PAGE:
State reaps benefits of incentivesPublished 12:00am Wednesday, March 6, 2013
Film activity has become a hot topic in Alabama as projects licensed throughout the state increased in 2012.
The Alabama Film Office (AFO) announced a significant increase in film and television production activity in Alabama due to incentives passed in 2009. In 2012, a total of 126 production inquiries resulted in 31 projects filming in the state – included in what was a student production called “In Fear of Death,” which was shot in various locations in Covington, Escambia and Conecuh counties.
The legislature granted $10 million to rebate incentives for qualified productions in fiscal year 2012. That amount was increased to $15 million for 2013. Production companies spent $33.5 million here – which is up from $22 million in 2011. A total of $9.5 million of the money spent was returned to the companies in rebates.
“These productions provided over 3,000 jobs last year and contributed a positive economic impact to the state,” said Alabama Department of Commerce Secretary Greg Canfield.
During the making of the movie “42,” a portion of which was filmed at historic Rickwood Field in Birmingham, 200 hotel rooms were rented for three weeks.
“Visiting filmmakers and their crews are spending money locally,” said Canfield, “and Alabama-based crews are able to live and work at home.”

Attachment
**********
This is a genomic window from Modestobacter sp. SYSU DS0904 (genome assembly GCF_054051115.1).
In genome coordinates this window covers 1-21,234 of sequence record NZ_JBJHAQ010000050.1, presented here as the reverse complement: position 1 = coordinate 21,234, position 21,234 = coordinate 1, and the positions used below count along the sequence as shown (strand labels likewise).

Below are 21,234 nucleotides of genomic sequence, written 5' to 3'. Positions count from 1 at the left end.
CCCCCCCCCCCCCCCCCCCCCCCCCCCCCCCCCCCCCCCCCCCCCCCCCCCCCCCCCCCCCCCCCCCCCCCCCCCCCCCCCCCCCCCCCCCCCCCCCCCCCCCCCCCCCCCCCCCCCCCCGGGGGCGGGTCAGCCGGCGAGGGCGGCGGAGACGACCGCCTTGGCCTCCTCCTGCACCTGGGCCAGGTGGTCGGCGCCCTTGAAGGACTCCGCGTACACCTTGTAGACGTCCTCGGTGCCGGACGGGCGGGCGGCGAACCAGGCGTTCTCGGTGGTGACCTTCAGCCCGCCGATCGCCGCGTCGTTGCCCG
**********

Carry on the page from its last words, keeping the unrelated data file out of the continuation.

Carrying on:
Other projects included the documentary “Muscle Shoals,” which debuted at last month’s Sundance Film Festival and closed to a standing ovation; “A Smile as Big as the Moon,” filmed at the U.S. Space & Rocket Center and aired on ABC and the Hallmark Channel to more than 13 million viewers, and recently won top honors at the 21st Annual Movieguide Awards Gala in Los Angeles.
A host of reality shows, documentaries, commercials and student films were set in Alabama.
On the local front in 2012, Kent Smith, an Andalusia native with decades of experience as a location scout for the film industry, helped bring the 19-member crew for the 35-minute student film to the area.
Titled “Only Fear of Death,” the film was a senior thesis for Michael “Mike” Infante, a student the New York School of Visual and Performing Arts. His arrival was orchestrated by both Smith and Tommy Fell, a location coordinator for the Alabama Film Office.